Green Job Hazards
Green jobs are being defined broadly as jobs that help to improve the environment. These jobs also create opportunities to help revitalize the economy and get people back to work. Green jobs do not necessarily mean that they are safe jobs. Workers in the green industries may face hazards that are commonly known in workplaces -- such as falls, confined spaces, electrical, fire, and other similar hazards. These hazards may be new to many workers who are moving into fast- growing green industries. Additionally, workers may be exposed to new hazards which may not have been previously identified. For example, workers in the solar energy industry may be exposed to Cadmium Telluride, a known carcinogen, if adequate controls are not implemented.
The Occupational Safety and Health Act (OSH Act) requires employers to comply with safety and health standards and regulations promulgated by OSHA or by a state with an OSHA-approved state plan. In addition, the Act's General Duty Clause, Section 5(a)(1), requires employers to provide their employees with a workplace free from recognized hazards likely to cause death or serious physical harm. In the absence of an OSHA standard, OSHA can enforce the General Duty Clause. OSHA standards cover many of the hazards in green industries and employers must use the necessary controls to protect workers. Click on the industry icon on this page to get more information about some of the hazards in the industry and the OSHA standards that may apply.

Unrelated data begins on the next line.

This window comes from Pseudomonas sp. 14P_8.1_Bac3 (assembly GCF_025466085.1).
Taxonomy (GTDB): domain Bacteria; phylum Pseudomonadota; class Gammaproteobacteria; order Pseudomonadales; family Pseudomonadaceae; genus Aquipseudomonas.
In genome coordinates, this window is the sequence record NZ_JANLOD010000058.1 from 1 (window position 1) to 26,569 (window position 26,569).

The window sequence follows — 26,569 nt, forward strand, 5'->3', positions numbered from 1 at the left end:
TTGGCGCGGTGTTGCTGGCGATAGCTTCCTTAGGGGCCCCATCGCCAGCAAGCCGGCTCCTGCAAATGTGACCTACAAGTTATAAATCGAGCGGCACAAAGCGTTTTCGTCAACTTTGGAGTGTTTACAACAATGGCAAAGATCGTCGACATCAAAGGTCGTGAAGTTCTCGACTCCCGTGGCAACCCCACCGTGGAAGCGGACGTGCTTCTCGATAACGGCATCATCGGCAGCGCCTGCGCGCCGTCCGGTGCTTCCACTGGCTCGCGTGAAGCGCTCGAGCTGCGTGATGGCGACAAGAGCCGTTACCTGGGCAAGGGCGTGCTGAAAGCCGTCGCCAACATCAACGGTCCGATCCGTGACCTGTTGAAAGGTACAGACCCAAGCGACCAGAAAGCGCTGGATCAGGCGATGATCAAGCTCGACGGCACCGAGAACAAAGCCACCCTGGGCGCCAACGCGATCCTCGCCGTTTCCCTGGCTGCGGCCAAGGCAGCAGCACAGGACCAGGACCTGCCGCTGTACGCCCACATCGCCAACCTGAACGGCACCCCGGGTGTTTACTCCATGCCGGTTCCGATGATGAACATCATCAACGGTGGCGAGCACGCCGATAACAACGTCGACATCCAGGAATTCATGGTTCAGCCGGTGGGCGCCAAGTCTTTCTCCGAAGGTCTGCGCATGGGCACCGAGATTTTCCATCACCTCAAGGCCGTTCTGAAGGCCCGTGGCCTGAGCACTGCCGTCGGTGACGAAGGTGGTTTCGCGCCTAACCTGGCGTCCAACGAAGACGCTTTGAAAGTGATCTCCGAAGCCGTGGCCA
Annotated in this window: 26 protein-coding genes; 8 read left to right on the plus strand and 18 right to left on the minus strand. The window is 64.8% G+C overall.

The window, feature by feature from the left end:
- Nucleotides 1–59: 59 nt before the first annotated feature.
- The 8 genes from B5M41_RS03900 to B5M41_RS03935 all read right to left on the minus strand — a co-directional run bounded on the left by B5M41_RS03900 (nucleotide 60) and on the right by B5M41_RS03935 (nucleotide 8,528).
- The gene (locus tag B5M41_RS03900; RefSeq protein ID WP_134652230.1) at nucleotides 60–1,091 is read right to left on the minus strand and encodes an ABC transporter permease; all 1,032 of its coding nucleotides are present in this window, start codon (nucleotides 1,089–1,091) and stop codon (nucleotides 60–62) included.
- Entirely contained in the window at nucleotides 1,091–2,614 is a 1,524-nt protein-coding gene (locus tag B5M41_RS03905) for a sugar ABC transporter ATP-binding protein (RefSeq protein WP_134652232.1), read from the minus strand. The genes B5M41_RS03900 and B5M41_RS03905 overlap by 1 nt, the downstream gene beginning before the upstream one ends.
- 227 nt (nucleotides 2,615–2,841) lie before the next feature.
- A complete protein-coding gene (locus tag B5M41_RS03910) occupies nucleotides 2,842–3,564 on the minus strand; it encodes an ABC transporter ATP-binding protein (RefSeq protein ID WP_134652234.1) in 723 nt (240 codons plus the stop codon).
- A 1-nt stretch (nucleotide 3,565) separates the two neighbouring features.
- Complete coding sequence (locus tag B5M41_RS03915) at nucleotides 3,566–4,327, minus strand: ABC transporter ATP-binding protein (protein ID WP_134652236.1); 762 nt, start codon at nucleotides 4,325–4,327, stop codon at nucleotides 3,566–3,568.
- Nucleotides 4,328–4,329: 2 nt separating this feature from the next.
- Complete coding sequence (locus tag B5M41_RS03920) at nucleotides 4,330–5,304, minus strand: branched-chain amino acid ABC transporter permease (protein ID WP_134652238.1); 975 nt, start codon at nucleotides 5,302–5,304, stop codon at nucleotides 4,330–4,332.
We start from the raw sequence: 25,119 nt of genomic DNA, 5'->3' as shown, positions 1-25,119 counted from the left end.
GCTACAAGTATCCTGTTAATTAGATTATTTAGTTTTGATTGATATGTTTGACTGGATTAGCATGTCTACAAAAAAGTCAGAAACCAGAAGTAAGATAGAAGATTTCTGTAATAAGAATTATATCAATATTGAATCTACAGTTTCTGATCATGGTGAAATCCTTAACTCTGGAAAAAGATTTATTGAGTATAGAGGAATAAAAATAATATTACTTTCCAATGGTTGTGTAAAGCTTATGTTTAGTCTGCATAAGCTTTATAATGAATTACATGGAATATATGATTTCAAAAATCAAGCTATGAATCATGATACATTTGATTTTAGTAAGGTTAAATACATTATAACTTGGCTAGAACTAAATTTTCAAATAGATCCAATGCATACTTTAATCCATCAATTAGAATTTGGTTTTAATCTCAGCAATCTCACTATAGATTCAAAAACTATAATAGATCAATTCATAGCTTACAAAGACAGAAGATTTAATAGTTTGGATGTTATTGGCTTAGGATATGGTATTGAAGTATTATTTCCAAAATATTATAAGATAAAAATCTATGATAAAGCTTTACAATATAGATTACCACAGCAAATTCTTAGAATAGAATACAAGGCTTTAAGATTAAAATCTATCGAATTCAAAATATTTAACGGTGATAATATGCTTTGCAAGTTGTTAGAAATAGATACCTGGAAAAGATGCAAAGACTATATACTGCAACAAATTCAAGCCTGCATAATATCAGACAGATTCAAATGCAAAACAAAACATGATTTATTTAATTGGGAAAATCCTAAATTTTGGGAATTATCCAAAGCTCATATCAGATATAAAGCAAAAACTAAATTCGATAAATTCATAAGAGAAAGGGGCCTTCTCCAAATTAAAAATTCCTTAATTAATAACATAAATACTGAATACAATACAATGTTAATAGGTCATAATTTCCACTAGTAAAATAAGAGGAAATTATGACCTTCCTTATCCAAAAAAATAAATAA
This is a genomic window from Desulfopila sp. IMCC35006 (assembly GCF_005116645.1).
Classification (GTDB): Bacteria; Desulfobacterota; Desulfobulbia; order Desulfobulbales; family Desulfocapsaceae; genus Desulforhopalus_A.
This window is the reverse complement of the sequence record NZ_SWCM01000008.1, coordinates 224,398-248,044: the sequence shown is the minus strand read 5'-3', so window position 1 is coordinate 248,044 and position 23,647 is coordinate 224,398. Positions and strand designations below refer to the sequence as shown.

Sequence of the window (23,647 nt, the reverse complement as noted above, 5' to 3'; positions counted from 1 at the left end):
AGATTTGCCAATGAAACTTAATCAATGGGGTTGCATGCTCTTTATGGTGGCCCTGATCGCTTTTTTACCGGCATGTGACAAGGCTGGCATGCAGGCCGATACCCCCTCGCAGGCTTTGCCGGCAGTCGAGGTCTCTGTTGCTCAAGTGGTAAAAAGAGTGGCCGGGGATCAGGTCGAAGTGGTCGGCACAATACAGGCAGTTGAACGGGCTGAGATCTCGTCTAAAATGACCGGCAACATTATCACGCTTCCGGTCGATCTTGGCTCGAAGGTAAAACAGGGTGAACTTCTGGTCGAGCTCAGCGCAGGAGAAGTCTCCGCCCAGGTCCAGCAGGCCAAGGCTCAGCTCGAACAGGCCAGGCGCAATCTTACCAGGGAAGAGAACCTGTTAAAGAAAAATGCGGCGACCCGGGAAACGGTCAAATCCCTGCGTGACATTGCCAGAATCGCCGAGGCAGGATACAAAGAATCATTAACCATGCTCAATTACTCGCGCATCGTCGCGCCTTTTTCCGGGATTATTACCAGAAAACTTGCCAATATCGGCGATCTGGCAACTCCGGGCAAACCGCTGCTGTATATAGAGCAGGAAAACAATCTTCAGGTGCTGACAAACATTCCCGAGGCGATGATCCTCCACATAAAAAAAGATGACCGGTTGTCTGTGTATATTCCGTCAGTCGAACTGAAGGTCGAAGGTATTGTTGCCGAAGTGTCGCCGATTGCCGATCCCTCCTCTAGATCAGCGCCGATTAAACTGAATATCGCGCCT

A key concept for all industries, but especially those that are just beginning to grow, is "Prevention through Design (PtD)" – designing the process/equipment in a way that eliminates hazards to the workers who use them. Employers should have a system in place where safety and health professionals work with design engineers in "designing out" hazards throughout the design phase of their products. See NIOSH's efforts on PtD and its blog on green jobs.
This guidance is not a standard or regulation, and it creates no new legal obligations. It contains recommendations as well as descriptions of mandatory safety and health standards. The recommendations are advisory in nature, informational in content, and are intended to assist employers in providing a safe and healthful workplace. The Occupational Safety and Health Act requires employers to comply with safety and health standards and regulations promulgated by OSHA or by a state with an OSHA-approved state plan. In addition, the Act's General Duty Clause, Section 5(a)(1), requires employers to provide their employees with a workplace free from recognized hazards likely to cause death or serious physical harm.
* Hydrogen fuel cell photo courtesy of National Renewable Energy Laboratory (NREL). Jack Dempsey, photographer.